To see as much of the world as we can,
Using the smallest carbon footprint we can,
Spending the least amount of money we can,
Making as many friends we can.

Team Red Cruising


Whitby's were designed to have almost 300 gallons of water aboard. Since our forward tank leaks, were down to only 200 or so gallons. Without any conservation effort, we think this might last us a month or more. We don't take long, lingering showers. We do our laundry in a bucket.

We might be able do even better. If we can only get the plumbing to actually work.

Cruisers suggest that there are two import conservation techniques that—by simply raising awareness—will tend to manage water usage.

  • Use a hand-pump. Eschew the sophisticated pressure-water system and count your pumps to cook and clean. You'll develop a sense of water use. With some practice, you'll have a "habitual" number of pumps for various jobs. This becomes your water budget.

  • Use sea water for scouring pots and pans. Rinse in fresh water.

For Red Ranger the second tip means adding a raw water pump in the galley.

We have a galley foot-pump. It's a big, sophisticated Whale Gusher MK III. Since it's big, it can take the punishment of saltwater.

We started by repurposing the existing foot pump. We removed it from the fresh water system. We'll connect it to the raw water system as soon as we install a new spigot. And drill a huge hole in the countertop.

The other part of this is to add a Whale vertical hand-pump. This is plumbed into the freshwater system.

Sadly, the new vertical pump didn't work very well.

The failure mode was disturbing. It messed up the freshwater system something fierce. The accumulator tank would no longer pressurize. The water pump ran endlessly.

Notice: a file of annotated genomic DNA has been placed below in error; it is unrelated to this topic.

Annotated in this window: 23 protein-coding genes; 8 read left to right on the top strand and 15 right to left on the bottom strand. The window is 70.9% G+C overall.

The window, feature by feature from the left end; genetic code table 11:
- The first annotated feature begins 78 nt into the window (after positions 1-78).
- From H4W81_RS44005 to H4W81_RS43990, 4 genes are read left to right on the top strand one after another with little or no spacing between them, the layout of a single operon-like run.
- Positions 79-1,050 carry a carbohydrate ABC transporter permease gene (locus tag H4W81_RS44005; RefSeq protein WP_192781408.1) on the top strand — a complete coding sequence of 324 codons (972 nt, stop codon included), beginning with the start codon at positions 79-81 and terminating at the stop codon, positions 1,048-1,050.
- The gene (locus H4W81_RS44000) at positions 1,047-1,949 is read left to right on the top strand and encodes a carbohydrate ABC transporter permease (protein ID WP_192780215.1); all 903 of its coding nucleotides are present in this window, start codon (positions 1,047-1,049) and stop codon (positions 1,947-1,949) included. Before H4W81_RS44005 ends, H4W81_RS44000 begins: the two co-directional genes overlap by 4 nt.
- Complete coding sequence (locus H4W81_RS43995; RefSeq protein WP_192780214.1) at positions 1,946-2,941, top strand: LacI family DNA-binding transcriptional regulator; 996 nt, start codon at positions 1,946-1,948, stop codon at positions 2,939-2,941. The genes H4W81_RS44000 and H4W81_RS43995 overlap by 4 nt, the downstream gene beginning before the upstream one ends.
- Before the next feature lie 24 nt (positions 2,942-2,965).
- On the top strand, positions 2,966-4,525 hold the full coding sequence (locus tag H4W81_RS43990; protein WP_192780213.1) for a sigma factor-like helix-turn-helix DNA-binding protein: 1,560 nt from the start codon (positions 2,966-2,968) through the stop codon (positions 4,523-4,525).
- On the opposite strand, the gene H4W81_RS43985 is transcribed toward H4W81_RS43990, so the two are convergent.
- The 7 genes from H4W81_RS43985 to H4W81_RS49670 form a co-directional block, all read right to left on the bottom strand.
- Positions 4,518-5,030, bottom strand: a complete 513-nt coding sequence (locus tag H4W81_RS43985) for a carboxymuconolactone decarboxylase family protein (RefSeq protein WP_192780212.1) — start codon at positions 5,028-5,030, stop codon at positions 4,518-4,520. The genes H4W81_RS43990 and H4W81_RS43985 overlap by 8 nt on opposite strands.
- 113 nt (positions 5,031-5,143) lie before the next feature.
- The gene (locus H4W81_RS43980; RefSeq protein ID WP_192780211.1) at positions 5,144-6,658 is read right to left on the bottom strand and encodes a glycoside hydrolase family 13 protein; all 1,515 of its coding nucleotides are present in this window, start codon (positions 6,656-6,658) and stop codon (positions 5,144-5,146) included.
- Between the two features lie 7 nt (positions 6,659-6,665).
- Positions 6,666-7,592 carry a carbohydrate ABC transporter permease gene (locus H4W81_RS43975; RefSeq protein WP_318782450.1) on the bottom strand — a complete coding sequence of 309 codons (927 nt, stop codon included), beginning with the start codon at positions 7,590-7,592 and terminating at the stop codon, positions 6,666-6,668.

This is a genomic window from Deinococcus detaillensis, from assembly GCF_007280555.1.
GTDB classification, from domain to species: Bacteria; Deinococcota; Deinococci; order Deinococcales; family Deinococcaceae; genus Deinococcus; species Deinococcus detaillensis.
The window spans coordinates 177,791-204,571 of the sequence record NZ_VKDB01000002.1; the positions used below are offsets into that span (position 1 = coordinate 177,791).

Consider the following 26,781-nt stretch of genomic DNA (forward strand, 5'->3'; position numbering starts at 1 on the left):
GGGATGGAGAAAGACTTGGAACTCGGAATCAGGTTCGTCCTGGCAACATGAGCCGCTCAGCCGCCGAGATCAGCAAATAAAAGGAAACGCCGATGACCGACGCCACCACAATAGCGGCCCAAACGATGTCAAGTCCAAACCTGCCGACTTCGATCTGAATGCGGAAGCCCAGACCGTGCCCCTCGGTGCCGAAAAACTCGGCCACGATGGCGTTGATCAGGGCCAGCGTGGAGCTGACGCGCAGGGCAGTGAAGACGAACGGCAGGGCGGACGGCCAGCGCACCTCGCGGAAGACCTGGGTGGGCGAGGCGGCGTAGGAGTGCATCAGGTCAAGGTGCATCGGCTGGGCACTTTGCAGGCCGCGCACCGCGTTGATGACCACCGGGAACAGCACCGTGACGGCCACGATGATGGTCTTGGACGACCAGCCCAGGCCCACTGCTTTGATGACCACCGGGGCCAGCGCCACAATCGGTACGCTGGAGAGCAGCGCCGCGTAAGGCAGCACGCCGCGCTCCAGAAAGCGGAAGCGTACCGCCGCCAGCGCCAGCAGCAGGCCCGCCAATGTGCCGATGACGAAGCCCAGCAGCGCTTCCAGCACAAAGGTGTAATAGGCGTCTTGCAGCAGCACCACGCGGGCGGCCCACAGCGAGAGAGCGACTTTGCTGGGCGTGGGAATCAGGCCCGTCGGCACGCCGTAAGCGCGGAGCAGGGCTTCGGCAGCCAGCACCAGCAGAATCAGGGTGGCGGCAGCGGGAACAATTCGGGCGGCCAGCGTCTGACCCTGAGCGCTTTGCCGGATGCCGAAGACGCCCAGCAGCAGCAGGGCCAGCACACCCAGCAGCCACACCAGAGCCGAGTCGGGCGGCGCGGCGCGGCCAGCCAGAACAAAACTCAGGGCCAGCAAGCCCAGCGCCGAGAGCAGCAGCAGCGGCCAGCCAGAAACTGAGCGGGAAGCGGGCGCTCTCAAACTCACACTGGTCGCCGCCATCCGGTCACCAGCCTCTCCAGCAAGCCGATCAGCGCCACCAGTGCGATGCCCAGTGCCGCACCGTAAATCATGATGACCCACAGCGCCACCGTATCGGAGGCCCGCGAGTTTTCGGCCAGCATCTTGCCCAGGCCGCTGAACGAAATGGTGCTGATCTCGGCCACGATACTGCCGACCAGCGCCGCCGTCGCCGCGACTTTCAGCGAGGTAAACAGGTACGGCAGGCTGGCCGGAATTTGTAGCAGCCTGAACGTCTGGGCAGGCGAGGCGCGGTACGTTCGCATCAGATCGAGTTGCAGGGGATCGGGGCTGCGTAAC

Good News/Bad News

Sadly, it turns out that this new hand pump requires some kind of check valve. Without a check valve, the pressurized fresh-water system drains the water from hand pump line. This lets air into the system.

Happily, the plumbing spare-parts box had a Whale check valve. Sadly, it didn't fit well. Happily, I have lots of hose and hose clamps. See photo at the top of the page for the sad-looking results.

On the right is the gray ¼" ID supply line.

On the left is the clear ½" ID polyethylene tubing. I like food-grade polyethylene better than PVC hose; it stays clean essentially forever. However. It's hard to work with because it kinks and it doesn't stretch.

The jury rig goes like this: a short section of ½" ID PVC hose that slips over the gray supply and holds the Whale check valve; the check valve is jammed between two sections of 1/2" hose . To connect the ½" hose with the check valve to ½" hose up to the hand pump, I slipped a 5/8" sleeve over the outside.

It does work. We'll get a proper ½" hose-barb check valve from Shurflo. I'll still need the short piece of ½" hose wrapped around the supply as a hillbilly adapter. But the rest of that mess is interim plumbing only.